Okay, great. And I guess, my second question is in regards to the transportation bill. Clearly, you seem excited about it. Could you talk about really the time frame you're looking at in which we should start to see really some of this catalyst coming through for you? Would it be early calendar 2013? Or do you think we could even see something sooner?

John M. Dionisio

Well, I think, first of all, that AECOM is well positioned to benefit from $105 billion spend over the next, I guess, 27 months. And really, what this does is it provides more certainty, reliability and clarity for our state and local agencies. And it gives them more visibility so they can plan and accelerate these projects that they have -- which they have had on hold. And we -- part of the bill is streamlining of the environmental process, which will accelerate the start-up of projects. So we see that right now, things are moving ahead, and we can possibly see some of the improvements or start-up of projects be as early as the -- our first quarter of FY '13, which is October to December time frame. But another important thing about the, and it's a subtle improvement regarding the transportation bill, is the TIFIA funding, where the government is -- has increased their commitment to involving the private sector in transportation projects. It's gone from about $120 million a year to about $700 million. And basically, this can leverage about $50 billion worth of investments. And it basically becomes almost like the infrastructure bank where it's encouraging private investment and will accelerate the use of public-private partnerships. So overall, I mean, even though the spending is not going to be that much different than the reauthorizations that's recurred over the 10 short terms, it has a significant impact in terms of the timing of projects that which will be accelerated and also the pushing through of more public-private partnerships, which are needed to get the private money into the game and to accelerate the type of capital expenditures which are needed in the infrastructure market.

Operator

Your next question comes from the line of Steven Fisher with UBS.

Steven Fisher - UBS Investment Bank, Research Division

Just trying to gauge seasonality here. Typically, fourth quarter is your best for cash flow. So I guess I'm wondering if things were earlier this year. I know you mentioned, Steve, at least $100 million in Q4. So I guess can the fourth quarter cash flow be as good or better than Q3?

Stephen M. Kadenacy

I certainly think it could be as good. I won't forecast being better. This was a very good quarter for us. But all things seem to be forecasting that the trend is going to continue. And we talked about the DSO reduction over time. We expect that to continue in Q4 as well. So we're not necessarily predicting that Q4 will be as good, but the trend won't reverse in terms of the underlying fundamentals of our cash collections.

Steven Fisher - UBS Investment Bank, Research Division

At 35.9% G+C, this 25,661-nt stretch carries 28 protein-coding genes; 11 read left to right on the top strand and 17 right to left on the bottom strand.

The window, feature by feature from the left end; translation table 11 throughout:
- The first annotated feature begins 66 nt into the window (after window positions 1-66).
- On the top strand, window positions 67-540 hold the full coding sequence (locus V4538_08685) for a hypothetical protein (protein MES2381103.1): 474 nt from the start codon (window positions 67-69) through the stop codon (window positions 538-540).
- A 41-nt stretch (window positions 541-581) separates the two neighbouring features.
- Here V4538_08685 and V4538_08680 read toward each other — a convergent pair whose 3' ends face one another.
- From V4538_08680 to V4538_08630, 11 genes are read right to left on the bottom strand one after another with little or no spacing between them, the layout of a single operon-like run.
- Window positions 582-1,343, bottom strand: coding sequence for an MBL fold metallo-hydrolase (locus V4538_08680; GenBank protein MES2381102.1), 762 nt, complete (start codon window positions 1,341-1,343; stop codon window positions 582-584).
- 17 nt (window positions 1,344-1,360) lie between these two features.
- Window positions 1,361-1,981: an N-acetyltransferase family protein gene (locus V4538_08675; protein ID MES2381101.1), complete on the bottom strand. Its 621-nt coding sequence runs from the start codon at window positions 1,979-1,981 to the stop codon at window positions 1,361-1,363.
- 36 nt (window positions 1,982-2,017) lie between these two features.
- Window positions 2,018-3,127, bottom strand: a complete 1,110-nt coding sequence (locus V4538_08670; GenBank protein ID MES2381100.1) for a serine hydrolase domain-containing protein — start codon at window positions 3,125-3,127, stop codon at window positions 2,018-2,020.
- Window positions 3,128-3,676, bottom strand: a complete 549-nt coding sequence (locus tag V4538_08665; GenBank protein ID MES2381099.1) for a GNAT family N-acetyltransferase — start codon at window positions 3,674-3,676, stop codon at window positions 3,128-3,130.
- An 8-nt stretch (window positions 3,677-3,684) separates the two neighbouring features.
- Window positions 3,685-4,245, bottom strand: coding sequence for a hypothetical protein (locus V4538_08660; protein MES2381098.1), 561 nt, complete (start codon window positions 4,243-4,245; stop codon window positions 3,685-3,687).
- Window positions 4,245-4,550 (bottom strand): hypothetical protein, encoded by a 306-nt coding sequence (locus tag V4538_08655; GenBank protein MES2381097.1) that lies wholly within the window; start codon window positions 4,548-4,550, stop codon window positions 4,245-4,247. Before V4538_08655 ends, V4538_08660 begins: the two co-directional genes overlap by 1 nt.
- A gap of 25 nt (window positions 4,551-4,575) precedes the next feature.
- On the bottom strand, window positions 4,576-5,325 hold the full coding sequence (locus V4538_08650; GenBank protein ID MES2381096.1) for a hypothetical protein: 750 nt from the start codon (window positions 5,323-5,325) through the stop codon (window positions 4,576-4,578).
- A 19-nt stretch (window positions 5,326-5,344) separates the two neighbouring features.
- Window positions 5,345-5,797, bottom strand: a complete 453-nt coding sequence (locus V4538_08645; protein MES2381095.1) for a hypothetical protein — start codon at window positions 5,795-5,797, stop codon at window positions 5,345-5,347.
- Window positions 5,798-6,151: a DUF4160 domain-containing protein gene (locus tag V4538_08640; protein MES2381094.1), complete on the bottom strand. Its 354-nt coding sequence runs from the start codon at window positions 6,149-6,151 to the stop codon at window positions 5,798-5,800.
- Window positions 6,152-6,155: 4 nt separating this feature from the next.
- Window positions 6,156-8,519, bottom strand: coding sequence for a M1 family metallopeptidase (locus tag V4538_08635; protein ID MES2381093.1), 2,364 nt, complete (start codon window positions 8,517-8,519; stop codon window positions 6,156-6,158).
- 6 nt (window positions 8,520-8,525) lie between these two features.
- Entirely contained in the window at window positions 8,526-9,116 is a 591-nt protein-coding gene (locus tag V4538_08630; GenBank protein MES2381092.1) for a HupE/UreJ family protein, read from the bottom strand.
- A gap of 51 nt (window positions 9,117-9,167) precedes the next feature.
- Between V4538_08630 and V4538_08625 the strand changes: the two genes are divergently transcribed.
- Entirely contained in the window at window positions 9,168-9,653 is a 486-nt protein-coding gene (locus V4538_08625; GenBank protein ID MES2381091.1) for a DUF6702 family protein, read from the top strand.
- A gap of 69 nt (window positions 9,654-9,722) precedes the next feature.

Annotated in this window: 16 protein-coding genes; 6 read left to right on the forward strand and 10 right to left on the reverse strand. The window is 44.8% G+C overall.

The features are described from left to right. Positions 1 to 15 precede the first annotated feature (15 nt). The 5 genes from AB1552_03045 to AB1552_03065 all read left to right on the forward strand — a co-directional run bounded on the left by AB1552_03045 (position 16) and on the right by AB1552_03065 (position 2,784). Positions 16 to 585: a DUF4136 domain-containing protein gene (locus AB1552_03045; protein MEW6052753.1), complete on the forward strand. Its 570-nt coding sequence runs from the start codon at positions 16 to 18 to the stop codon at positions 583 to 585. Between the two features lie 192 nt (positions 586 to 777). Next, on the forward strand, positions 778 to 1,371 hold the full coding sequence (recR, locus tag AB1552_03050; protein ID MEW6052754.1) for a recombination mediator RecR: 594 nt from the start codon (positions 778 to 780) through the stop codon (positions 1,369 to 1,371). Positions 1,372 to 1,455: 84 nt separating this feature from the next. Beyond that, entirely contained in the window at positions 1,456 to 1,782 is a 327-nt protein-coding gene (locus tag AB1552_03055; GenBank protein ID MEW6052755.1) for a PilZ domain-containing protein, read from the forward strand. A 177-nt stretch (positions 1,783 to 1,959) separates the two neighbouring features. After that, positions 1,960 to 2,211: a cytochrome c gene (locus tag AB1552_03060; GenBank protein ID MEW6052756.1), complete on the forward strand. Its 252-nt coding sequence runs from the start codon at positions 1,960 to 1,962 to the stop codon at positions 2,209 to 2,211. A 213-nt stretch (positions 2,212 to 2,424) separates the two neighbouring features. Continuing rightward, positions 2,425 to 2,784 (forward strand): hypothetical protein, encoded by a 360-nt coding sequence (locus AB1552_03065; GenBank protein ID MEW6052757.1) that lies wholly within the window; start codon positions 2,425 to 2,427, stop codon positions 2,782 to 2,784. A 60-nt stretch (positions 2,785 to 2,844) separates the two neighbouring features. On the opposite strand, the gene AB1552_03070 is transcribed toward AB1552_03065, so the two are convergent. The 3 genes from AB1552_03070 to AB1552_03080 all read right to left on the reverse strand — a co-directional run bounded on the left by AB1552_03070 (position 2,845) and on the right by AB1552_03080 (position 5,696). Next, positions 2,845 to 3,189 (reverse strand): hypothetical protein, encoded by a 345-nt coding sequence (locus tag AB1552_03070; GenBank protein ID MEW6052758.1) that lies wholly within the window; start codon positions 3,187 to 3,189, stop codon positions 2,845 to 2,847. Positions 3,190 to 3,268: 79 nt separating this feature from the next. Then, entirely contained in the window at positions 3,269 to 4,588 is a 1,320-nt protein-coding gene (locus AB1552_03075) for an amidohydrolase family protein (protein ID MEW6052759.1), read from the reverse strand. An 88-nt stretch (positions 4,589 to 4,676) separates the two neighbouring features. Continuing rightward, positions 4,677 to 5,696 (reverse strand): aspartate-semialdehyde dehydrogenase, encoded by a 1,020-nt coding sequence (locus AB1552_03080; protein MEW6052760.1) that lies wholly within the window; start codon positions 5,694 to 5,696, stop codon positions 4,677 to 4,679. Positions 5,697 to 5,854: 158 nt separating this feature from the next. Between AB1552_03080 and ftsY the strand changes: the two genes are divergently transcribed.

Okay. And then I guess given your actions to improve the business and then where the stock is even with the move today, I guess I'm wondering what your thoughts are on establishing a new buyback authorization. I know, Mike, you mentioned being opportunistic. So I guess I'm wondering, your thoughts about establishing a new authorization now.

Michael S. Burke

Yes, sure, Steve. I'll take that question. As I said earlier in the call, we're constantly looking at our capital allocation strategy and the obvious 4 big levers there of using our cash flow for organic investments, for M&A, for debt paydown and for stock buybacks. And given the stock pricing, given our strategic objectives at any point in time, we choose one or many of those. But as you heard from Steve about the success of our cash flow in the quarter and our expectations for that -- those results to continue, it allows us to think more broadly and review our capital allocation strategy in light of that cash flow. And listen, at today's stock price, we -- and what Steve mentioned on the cash flow, you're looking at a mid-teen free cash flow yield. And at those kind of numbers, buying back our stock is very attractive. And so that's how we're thinking about it. We still think it's very attractive. And in light of these recent cash flow results and our expectations for continued success on that front, we will be reviewing this strategy very shortly, and we'll be getting back to you with our thoughts on that after we conclude on the implementation plan.

Steven Fisher - UBS Investment Bank, Research Division

Okay, great. And then just trying to gauge some of the more fundamental trends, I mean I think you guys were thinking midpoint of the range last quarter. Now it's a bit lower. So were there segments of the business that are still trending a bit weaker? Or was it perhaps you spent a little bit more on cost cutting or FX or things like that?

Stephen M. Kadenacy

The overall guidance at the lower end is really a combination of our having more clear visibility into the full year. As we only have 3 months left in the year, our forecasts get more accurate as we go. General, if we -- if -- the ins and outs are really just macroeconomic. The -- we expect the top line to grow more slowly, although still grow. And the margin initiatives that we have in place are going to yield results. So that kind of underlying fundamentals are in place, but our forecasts are getting more accurate as we head through the year.

Operator

Your next question comes from the line of John Rogers with D.A. Davidson.

John Rogers - D.A. Davidson & Co., Research Division